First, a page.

By: Todd Grevious P.E. at MiTek USA, Inc.

When architects and engineers specify nail and screw fasteners for steel structural connectors used with wood construction, there’s an assumption that the contractors, who are installing the connectors, understand the differences between the different types of nails and fasteners out there on the market and what fastener they should be using for the installation. But that assumption may lead to confusion on the part of builders – and the wrong type of fastener being used in connectors.

Why does this matter? The answer is structurally rated products such as connectors and joist hangers evaluated for use under the International Building Code® (IBC) require a specific type of fastener to achieve their allowable design values. When wood framing members are connected using structural connectors with evaluation reports in accordance with 2009, 2012, and 2015 IBC sections 2304.10 or Section R301.1.3 of the IRC, fastener type is critical to the performance of the connectors.

For example, a typical slant nail joist hanger requires the installation of full length common nails for a proper hanger installation. Often times installers will use shorter nails commonly referred to as “joist hanger” nails. These nails are a shorter length of 1-1/2” and will reduce the allowable design capacity the hanger will support.

If the right fasteners aren’t used, the allowable design values no longer apply. Calling nails as a generic term like 10d is a good example of this problem in action. Many hangers are supposed to use 10d common nails as fasteners, according to the ICC-ES product evaluation reports. But does the installer take the time to learn what 10d common nails really are? A 10d common nail is 0.148 inches in diameter and 3 inches in length in nominal dimensions. But 10d nails also come in sinker, pneumatic, and even box types, all of which have different measurements

In other words, the 10d nail specified is not always the 10d nail the installer uses or that the ICC-ES evaluation report and subsequently the code demands. Many builders aren’t aware of the nuance involved in such nomenclature. They may think a 10d nail is a 10d nail.

Are these types of problems leading to unsafe buildings? Fortunately, because wood is a nonhomogeneous material, there are a lot of factors of safety built into wood construction. Most wood buildings have repetitive and redundant members, and furthermore, most connectors are designed to support loads that far exceed the service loads that will be placed on them.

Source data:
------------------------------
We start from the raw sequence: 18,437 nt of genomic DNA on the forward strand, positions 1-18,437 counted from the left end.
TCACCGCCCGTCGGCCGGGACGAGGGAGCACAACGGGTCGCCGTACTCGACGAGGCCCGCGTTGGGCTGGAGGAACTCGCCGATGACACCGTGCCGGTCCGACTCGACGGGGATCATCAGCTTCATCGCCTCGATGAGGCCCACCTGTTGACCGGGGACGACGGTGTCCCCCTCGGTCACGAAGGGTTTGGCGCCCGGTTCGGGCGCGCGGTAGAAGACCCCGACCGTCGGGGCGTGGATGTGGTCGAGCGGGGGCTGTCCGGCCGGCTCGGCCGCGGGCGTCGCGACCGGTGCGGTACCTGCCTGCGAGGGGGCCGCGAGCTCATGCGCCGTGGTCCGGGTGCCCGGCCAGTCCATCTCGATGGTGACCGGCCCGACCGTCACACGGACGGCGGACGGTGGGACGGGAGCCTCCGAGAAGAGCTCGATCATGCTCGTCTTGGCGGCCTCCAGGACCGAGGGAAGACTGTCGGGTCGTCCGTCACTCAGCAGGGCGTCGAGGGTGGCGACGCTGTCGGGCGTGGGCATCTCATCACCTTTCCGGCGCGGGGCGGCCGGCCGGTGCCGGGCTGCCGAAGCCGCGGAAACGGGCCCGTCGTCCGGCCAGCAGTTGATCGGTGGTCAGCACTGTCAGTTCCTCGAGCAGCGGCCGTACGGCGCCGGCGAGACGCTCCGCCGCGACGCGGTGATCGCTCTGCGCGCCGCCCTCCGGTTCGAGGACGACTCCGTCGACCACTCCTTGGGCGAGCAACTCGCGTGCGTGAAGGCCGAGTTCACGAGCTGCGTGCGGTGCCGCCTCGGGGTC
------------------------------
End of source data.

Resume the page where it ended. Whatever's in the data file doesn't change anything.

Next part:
However, this does not mean the industry should not take more steps to clear this up. Using the wrong fastener can lead to more deflection and movement in the structure. This movement may manifest as squeaky that can become a serviceability problem. In the case of transient loaded connectors like hold-downs and hurricane ties, the wrong fastener can lead to increased deflection at demand load and further damage in a wind or seismic event.

Thus, it’s incumbent on engineers and architects to clearly specify the proper fasteners in a more precise way installers can understand. The clearest and simplest way to accomplish this goal is to specify fasteners using diameter and length rather than a fastener name which can lead to confusion. However, if only the fastener name is called out in a table, make sure that the length and diameter of the fasteners are clearly referenced in the table. The table in this article is a good place for architects to educate themselves on these specifications. The table contains length and diameter information on most of the fasteners used in steel structural connectors. Refer to the National Design Specification for Wood Construction (NDS) or ICC-ES ESR-3768 for a more complete listing of fastener types used in wood construction.

By ensuring the proper use of fasteners in structural connectors, architects and builders alike can be assured that their structures are being built to the proper code and will be more likely to stand the test of time.

Finally, non-structural nails, such as nails for components and cladding, should NEVER be used in structural connectors. Screws should ONLY be used if specifically engineered to be used with structural connectors.

1. Information obtained from 2015 National Design Specification (NDS) for wood Construction.
2. Diameter and length information obtained from ICC-ES ESR-3768. Pennyweight naming conventions and available lengths vary between manufacturers.

{Disclosure statement}
The views and opinions expressed in this article are those of MiTek USA, Inc. and do not necessarily reflect those of the International Code Council, or Hanley Wood.